Sept 12 -
Summary analysis -- Exelon Generation Co. LLC --------------------- 12-Sep-2012
CREDIT RATING: BBB/Stable/A-2 Country: United States
Primary SIC: Electric Services
Mult. CUSIP6: 30161M
Mult. CUSIP6: 3016E2
Mult. CUSIP6: 3016E3
Mult. CUSIP6: 3016E5
Credit Rating History:
Local currency Foreign currency
21-Oct-2008 BBB/A-2 BBB/A-2
03-Oct-2005 BBB+/A-2 BBB+/A-2
Standard & Poor's Ratings Services' corporate credit ratings on supply company, Exelon Generation Co. LLC reflects the consolidated business risk profile of parent Exelon Corp., which we view as "strong." In turn, Exelon's business risk profile reflects the higher-risk operations of unregulated supply affiliate Exelon Generation Co. LLC (ExGen), which has increased in size to subsume Constellation's unregulated business. Exelon's business risk also reflects the "excellent" business risk profiles of regulated delivery businesses, Commonwealth Edison (ComEd), PECO Energy Co. (PECO), and Baltimore Gas & Electric Co. (BGE), which have generally predictable transmission and distribution cash flows.
As of June 30, 2012, Exgen had about $7.2 billion of on-balance-sheet debt. However, parent Exelon had about $18.4 billion of on-balance-sheet debt. We also impute about $4.6 billion of off-balance-sheet debt on the books for computing financial ratios, pertaining mostly to unfunded pension and other postemployment benefit obligations and power-purchase agreements.
Through retail and wholesale channels, ExGen now provides about 170 terawatt-hours (TWhrs), or approximately 5%, of total U.S. power demand. We expect the switched markets in Pennsylvania, Ohio, Michigan, and Arizona to grow at about 10% in the commercial and industrial class and at about 15% in the residential class between 2011 and 2014. The fleet is well positioned to grow where capacity available for competitive supply has room to grow. We expect these incremental revenue streams to make the consolidated Exelon somewhat more resilient to commodity prices. The combination provides ExGen regional diversification of the generation fleet and a customer-facing load business, as generation and load positions are now better balanced across multiple regions. In most locations, ExGen will have adequate intermediate and peaking capacity within the portfolio for managing load shaping (matching resources with energy needs) risks. However, the company will still need to buy and sell length in the market to manage portfolio needs, in our opinion. Moreover, ExGen has a significant open position in the mid-west (exposed to merchant market), and a somewhat tight position in ERCOT and New England, where it has some risk of finding itself short when loads are high, in our opinion.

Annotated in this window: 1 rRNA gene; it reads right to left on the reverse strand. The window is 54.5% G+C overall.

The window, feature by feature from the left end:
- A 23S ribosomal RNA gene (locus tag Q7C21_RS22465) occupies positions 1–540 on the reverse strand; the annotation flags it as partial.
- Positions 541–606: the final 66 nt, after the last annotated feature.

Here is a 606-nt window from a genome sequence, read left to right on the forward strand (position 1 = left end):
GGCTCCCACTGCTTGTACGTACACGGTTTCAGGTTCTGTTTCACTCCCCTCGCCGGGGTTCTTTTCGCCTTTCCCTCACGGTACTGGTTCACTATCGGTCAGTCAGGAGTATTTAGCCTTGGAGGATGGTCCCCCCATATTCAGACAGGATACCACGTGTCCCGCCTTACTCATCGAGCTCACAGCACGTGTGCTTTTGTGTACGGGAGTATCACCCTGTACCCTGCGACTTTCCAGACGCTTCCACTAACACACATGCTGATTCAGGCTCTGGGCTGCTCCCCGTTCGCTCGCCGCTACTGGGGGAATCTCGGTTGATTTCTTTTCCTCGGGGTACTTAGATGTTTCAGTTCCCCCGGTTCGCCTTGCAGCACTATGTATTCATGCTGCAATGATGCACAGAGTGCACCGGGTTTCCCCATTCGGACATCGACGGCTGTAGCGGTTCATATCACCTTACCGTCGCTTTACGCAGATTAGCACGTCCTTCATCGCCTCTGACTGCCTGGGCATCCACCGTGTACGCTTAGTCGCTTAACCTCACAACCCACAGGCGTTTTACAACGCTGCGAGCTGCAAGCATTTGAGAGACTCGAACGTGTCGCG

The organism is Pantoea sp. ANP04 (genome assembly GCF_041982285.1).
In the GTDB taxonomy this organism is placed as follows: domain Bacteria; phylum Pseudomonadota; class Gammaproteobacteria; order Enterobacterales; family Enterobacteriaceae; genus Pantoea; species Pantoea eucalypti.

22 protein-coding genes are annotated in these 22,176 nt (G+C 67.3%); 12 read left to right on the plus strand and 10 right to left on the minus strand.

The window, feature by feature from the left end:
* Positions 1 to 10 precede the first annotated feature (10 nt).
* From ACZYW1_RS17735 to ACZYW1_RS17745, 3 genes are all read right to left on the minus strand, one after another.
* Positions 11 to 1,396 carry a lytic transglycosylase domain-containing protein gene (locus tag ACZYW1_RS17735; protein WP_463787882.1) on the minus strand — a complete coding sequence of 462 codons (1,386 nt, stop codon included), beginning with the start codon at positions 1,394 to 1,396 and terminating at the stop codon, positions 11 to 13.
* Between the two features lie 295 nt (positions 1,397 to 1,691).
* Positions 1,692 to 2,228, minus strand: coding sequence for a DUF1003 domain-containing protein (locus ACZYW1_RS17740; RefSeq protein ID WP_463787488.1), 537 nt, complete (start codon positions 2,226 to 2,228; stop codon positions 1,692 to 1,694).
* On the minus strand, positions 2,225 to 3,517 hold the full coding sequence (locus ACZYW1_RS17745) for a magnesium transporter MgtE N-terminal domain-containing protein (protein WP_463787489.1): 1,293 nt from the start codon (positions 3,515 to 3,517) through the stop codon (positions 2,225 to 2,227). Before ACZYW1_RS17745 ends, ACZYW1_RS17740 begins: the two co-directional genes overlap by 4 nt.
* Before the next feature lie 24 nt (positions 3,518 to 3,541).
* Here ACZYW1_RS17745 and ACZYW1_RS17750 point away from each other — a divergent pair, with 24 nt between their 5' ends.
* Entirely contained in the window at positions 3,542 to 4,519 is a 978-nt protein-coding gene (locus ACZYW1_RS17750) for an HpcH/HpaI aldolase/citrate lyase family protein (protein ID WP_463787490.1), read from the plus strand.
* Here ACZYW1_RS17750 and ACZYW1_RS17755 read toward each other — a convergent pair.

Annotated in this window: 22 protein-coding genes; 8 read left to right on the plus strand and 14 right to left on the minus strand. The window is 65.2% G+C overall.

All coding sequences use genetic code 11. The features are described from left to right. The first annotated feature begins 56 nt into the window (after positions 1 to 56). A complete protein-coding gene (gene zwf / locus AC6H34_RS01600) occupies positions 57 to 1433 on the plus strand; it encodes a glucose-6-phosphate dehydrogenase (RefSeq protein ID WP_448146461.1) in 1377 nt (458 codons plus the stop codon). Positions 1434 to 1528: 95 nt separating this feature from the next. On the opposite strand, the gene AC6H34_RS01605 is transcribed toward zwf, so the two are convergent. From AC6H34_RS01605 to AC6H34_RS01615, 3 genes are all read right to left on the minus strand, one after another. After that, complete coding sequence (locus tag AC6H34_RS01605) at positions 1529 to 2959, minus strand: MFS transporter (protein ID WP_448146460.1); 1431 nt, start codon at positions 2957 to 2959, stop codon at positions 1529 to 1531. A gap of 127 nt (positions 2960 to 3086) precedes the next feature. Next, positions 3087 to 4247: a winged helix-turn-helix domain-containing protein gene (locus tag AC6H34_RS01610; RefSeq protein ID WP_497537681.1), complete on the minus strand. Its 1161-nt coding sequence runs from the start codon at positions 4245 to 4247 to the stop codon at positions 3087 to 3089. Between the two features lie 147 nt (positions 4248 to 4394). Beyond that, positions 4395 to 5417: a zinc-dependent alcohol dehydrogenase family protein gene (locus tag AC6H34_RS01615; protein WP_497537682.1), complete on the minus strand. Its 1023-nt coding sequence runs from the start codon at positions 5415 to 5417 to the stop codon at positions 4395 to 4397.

ExGen's, cash flow are sensitive to commodity prices as almost 95% of its premerger generation is nuclear, all of which sliding gas prices are impairing. ExGen's unregulated operations accounted for about 65% of the consolidated enterprise by cash flow and capital spending in 2011 (about 65% after ring-fencing BGE). Given that base-load generation is price-taking--it doesn't affect the market price--we expect ExGen's adjusted funds from operations (FFO) to debt to remain volatile--relative to its peers--and we expect it to swing in a band of over 40% in 2011 to about 27% by 2014. For instance, all else remaining equal, we estimate gross margins in 2014 will be lower by about $500 million for every $5 per MW-hour (round-the-clock) decline in power prices, about $215 million for every $0.5 per million cubic feet (Mcf) decline in gas prices, and about $110 million for every $1 per MWh decline in retail margins.